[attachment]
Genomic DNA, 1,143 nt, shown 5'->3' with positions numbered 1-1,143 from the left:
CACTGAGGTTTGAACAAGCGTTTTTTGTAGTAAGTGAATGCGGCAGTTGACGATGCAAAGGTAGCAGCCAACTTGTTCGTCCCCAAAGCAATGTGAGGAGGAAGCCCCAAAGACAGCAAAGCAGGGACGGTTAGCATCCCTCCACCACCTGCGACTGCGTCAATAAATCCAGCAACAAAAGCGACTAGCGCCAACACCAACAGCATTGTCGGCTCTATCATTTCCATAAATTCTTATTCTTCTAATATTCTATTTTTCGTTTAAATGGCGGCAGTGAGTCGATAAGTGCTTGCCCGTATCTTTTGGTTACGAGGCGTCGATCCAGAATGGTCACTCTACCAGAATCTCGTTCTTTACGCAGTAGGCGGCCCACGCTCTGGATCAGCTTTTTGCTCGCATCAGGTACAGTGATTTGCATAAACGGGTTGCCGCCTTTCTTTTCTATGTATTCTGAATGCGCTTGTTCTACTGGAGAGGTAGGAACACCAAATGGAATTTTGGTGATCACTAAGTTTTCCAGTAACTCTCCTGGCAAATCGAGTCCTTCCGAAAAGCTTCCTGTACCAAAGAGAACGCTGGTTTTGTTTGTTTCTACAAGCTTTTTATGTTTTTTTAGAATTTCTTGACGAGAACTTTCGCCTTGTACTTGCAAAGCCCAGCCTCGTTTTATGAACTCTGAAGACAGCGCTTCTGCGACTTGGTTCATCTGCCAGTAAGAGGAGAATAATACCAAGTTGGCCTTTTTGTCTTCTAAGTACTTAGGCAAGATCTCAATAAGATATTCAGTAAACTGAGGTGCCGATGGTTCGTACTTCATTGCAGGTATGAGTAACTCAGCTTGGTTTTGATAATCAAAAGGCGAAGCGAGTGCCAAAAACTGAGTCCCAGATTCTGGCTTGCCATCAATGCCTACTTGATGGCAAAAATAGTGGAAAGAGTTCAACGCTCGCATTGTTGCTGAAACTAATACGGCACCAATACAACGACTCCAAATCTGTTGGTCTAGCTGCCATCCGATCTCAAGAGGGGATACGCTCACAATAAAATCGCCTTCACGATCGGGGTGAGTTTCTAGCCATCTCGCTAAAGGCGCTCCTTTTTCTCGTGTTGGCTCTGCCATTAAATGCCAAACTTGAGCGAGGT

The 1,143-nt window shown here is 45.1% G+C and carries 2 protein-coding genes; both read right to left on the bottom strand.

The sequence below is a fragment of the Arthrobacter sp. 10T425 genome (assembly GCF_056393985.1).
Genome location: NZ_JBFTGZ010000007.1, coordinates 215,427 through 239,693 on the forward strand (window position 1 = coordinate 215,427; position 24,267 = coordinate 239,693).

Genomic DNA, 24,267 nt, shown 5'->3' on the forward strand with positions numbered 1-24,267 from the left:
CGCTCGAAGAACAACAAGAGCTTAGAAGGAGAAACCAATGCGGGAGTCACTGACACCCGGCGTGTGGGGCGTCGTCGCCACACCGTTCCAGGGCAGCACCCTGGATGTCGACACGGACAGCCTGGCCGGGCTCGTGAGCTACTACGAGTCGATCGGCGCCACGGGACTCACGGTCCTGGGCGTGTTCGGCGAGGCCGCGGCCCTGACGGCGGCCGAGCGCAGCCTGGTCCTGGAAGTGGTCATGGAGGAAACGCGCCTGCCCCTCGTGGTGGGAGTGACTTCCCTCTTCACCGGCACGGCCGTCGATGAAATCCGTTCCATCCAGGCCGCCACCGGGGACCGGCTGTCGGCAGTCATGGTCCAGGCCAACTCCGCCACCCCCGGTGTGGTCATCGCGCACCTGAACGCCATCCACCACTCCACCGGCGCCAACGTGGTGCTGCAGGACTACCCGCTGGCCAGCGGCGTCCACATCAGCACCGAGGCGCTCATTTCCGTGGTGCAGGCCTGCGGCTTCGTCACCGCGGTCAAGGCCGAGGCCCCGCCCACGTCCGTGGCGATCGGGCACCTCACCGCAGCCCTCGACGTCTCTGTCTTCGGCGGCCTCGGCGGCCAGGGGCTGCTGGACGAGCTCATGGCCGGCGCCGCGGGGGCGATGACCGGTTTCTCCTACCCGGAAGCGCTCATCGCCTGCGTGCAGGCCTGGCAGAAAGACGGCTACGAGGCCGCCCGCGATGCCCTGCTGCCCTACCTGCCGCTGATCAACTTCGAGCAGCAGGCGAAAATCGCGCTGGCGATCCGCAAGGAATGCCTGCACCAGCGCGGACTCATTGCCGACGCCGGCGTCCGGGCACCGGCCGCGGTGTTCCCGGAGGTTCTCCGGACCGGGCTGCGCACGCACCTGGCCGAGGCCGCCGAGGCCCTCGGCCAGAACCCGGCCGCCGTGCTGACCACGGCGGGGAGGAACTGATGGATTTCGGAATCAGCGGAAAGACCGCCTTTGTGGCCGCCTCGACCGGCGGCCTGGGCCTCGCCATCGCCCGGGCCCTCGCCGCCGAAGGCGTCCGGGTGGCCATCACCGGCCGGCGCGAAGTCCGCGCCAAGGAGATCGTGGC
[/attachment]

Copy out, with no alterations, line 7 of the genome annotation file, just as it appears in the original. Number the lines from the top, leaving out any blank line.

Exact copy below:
CGCTCGAAGAACAACAAGAGCTTAGAAGGAGAAACCAATGCGGGAGTCACTGACACCCGGCGTGTGGGGCGTCGTCGCCACACCGTTCCAGGGCAGCACCCTGGATGTCGACACGGACAGCCTGGCCGGGCTCGTGAGCTACTACGAGTCGATCGGCGCCACGGGACTCACGGTCCTGGGCGTGTTCGGCGAGGCCGCGGCCCTGACGGCGGCCGAGCGCAGCCTGGTCCTGGAAGTGGTCATGGAGGAAACGCGCCTGCCCCTCGTGGTGGGAGTGACTTCCCTCTTCACCGGCACGGCCGTCGATGAAATCCGTTCCATCCAGGCCGCCACCGGGGACCGGCTGTCGGCAGTCATGGTCCAGGCCAACTCCGCCACCCCCGGTGTGGTCATCGCGCACCTGAACGCCATCCACCACTCCACCGGCGCCAACGTGGTGCTGCAGGACTACCCGCTGGCCAGCGGCGTCCACATCAGCACCGAGGCGCTCATTTCCGTGGTGCAGGCCTGCGGCTTCGTCACCGCGGTCAAGGCCGAGGCCCCGCCCACGTCCGTGGCGATCGGGCACCTCACCGCAGCCCTCGACGTCTCTGTCTTCGGCGGCCTCGGCGGCCAGGGGCTGCTGGACGAGCTCATGGCCGGCGCCGCGGGGGCGATGACCGGTTTCTCCTACCCGGAAGCGCTCATCGCCTGCGTGCAGGCCTGGCAGAAAGACGGCTACGAGGCCGCCCGCGATGCCCTGCTGCCCTACCTGCCGCTGATCAACTTCGAGCAGCAGGCGAAAATCGCGCTGGCGATCCGCAAGGAATGCCTGCACCAGCGCGGACTCATTGCCGACGCCGGCGTCCGGGCACCGGCCGCGGTGTTCCCGGAGGTTCTCCGGACCGGGCTGCGCACGCACCTGGCCGAGGCCGCCGAGGCCCTCGGCCAGAACCCGGCCGCCGTGCTGACCACGGCGGGGAGGAACTGATGGATTTCGGAATCAGCGGAAAGACCGCCTTTGTGGCCGCCTCGACCGGCGGCCTGGGCCTCGCCATCGCCCGGGCCCTCGCCGCCGAAGGCGTCCGGGTGGCCATCACCGGCCGGCGCGAAGTCCGCGCCAAGGAGATCGTGGC